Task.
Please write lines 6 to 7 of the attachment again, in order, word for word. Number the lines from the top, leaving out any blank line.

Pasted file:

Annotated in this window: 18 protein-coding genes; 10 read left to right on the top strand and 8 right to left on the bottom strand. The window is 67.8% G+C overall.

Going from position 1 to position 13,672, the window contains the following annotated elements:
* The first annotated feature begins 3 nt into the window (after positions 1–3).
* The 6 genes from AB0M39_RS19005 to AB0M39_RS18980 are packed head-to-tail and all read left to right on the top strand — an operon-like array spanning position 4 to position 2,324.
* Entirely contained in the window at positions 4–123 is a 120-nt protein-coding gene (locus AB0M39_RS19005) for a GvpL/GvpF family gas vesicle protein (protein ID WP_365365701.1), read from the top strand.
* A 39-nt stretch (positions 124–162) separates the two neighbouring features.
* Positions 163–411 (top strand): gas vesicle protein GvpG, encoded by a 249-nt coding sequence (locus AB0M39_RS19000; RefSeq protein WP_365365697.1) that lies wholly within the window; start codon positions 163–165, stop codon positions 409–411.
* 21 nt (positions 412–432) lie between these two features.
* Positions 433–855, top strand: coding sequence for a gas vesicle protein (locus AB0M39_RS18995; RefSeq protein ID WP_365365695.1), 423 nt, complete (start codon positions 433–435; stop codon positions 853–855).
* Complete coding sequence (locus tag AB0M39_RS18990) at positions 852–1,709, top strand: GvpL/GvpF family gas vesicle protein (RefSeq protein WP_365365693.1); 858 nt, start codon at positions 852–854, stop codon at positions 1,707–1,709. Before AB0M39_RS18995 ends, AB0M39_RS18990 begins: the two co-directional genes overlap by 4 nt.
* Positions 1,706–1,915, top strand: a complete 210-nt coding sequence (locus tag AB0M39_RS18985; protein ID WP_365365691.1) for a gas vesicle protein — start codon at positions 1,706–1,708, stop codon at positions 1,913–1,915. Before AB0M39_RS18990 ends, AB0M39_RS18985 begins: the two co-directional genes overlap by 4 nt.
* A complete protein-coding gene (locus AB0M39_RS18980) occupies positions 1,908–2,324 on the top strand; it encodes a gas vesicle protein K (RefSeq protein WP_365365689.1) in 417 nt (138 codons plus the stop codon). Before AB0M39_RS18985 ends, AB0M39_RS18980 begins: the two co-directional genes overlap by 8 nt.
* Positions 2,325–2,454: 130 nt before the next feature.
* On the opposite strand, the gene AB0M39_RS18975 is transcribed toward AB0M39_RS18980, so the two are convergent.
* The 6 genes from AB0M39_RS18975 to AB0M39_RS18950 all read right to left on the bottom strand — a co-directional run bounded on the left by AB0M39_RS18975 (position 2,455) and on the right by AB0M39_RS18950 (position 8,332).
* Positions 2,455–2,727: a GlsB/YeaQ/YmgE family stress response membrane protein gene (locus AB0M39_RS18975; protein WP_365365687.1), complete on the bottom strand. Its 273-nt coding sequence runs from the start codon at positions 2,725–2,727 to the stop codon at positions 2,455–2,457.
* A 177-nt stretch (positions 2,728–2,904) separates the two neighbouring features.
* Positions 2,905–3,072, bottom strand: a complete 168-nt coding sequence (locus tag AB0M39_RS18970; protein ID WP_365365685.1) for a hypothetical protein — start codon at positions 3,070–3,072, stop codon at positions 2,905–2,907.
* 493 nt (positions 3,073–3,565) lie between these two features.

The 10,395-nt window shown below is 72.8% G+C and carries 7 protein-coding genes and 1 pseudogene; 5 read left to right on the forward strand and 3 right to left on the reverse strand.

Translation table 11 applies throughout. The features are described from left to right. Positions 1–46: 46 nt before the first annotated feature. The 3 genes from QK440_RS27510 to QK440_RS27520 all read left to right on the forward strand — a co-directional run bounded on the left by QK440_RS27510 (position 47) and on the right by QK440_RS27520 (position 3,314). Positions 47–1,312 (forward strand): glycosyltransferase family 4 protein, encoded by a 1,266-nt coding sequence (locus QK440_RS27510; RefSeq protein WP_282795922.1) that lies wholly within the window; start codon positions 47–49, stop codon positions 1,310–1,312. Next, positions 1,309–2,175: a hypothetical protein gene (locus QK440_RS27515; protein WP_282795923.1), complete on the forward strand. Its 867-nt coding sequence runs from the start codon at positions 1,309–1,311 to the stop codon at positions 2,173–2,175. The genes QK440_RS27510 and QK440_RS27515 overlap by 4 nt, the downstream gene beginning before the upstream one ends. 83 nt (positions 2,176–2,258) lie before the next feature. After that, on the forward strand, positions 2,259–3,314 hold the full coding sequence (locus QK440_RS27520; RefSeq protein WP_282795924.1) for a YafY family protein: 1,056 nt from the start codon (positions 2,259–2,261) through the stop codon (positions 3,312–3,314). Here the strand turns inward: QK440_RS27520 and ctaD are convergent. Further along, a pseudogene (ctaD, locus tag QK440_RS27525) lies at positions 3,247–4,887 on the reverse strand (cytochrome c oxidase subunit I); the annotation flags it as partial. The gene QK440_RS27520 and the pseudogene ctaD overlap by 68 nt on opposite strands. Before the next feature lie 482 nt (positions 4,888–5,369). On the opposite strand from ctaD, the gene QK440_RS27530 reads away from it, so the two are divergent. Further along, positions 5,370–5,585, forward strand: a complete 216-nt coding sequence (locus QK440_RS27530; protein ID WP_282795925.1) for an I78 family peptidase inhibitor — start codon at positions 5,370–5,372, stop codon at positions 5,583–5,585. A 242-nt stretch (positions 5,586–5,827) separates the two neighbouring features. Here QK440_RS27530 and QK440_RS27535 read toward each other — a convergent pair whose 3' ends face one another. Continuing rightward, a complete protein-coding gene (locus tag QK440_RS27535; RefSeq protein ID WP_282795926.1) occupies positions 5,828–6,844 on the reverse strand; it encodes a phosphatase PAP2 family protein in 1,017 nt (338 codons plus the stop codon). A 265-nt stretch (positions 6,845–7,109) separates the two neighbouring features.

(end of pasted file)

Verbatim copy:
* A 39-nt stretch (positions 124–162) separates the two neighbouring features.
* Positions 163–411 (top strand): gas vesicle protein GvpG, encoded by a 249-nt coding sequence (locus AB0M39_RS19000; RefSeq protein WP_365365697.1) that lies wholly within the window; start codon positions 163–165, stop codon positions 409–411.